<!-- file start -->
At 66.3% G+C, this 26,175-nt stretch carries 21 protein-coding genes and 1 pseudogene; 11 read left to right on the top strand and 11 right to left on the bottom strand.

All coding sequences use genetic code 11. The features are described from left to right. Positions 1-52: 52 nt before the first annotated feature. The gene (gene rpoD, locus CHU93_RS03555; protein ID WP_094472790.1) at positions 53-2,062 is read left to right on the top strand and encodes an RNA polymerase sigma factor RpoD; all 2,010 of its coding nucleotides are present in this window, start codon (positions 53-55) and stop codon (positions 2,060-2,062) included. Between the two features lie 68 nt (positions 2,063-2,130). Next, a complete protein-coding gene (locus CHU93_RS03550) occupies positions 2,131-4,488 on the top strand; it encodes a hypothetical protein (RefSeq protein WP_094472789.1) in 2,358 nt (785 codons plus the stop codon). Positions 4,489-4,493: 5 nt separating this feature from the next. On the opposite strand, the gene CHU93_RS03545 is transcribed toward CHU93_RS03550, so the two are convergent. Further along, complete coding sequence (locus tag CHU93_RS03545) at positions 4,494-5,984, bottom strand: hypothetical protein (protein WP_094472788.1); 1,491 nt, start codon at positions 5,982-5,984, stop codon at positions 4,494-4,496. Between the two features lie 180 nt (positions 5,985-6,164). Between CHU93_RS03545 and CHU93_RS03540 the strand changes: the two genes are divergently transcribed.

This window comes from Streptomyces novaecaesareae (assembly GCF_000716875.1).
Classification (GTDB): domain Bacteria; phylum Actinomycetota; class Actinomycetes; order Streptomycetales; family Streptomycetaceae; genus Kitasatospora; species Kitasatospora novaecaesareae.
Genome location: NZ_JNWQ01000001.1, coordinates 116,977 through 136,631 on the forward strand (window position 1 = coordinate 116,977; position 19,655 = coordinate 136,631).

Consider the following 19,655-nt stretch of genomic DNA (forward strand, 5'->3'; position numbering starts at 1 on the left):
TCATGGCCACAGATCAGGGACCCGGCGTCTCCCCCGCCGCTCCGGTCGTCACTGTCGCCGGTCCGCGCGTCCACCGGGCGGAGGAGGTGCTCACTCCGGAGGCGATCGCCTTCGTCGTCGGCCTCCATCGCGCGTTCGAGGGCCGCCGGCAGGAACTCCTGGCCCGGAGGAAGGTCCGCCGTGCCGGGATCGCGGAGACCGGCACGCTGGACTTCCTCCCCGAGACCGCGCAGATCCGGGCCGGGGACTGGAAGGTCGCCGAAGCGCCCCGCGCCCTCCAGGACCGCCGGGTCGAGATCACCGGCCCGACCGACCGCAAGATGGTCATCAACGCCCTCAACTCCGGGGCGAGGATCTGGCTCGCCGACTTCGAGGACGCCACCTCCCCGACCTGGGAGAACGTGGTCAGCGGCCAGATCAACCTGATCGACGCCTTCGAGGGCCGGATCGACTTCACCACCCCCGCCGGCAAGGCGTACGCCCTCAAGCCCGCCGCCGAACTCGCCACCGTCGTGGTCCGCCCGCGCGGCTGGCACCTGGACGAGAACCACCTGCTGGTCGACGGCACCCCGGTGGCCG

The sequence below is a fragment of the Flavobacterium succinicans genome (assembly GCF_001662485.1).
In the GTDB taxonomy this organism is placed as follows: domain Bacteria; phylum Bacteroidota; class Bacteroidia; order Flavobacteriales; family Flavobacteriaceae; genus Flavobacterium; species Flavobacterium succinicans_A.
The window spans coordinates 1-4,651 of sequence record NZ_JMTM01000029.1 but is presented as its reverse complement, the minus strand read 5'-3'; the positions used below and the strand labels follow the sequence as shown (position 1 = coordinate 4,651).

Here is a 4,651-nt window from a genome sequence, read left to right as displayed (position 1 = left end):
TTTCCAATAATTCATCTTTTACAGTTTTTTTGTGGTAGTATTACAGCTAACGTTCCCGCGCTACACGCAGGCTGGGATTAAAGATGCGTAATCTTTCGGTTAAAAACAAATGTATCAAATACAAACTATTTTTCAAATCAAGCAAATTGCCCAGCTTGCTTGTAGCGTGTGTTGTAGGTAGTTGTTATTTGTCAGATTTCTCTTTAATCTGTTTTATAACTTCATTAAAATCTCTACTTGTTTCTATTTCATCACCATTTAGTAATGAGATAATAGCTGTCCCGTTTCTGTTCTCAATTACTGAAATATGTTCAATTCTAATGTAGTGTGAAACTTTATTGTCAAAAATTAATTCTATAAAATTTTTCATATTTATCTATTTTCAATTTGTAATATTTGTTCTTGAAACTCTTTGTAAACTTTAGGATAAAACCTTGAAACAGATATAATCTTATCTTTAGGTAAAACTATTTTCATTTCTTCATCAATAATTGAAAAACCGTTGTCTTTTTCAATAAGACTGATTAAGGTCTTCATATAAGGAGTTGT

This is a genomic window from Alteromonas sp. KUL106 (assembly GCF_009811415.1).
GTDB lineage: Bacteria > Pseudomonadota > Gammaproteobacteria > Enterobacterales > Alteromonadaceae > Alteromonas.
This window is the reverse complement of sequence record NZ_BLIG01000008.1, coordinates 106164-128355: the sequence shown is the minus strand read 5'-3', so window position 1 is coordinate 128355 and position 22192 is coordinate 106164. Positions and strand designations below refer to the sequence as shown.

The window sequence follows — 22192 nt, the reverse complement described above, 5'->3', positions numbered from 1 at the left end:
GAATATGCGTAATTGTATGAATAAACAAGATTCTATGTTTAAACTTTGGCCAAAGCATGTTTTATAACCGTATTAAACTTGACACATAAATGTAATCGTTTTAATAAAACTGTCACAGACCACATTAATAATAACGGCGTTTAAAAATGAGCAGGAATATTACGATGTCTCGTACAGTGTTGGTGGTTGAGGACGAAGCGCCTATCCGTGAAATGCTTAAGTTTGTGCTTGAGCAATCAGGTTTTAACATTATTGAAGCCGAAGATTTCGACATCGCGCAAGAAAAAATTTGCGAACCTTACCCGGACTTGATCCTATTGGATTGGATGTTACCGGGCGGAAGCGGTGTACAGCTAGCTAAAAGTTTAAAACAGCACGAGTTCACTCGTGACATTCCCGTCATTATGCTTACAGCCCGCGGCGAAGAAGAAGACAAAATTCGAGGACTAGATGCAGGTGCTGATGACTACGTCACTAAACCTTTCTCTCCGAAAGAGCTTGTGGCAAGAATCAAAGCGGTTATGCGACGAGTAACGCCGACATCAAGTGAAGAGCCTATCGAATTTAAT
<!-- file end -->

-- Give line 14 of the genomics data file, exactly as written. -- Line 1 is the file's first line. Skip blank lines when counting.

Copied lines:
GTDB lineage: Bacteria > Pseudomonadota > Gammaproteobacteria > Enterobacterales > Alteromonadaceae > Alteromonas.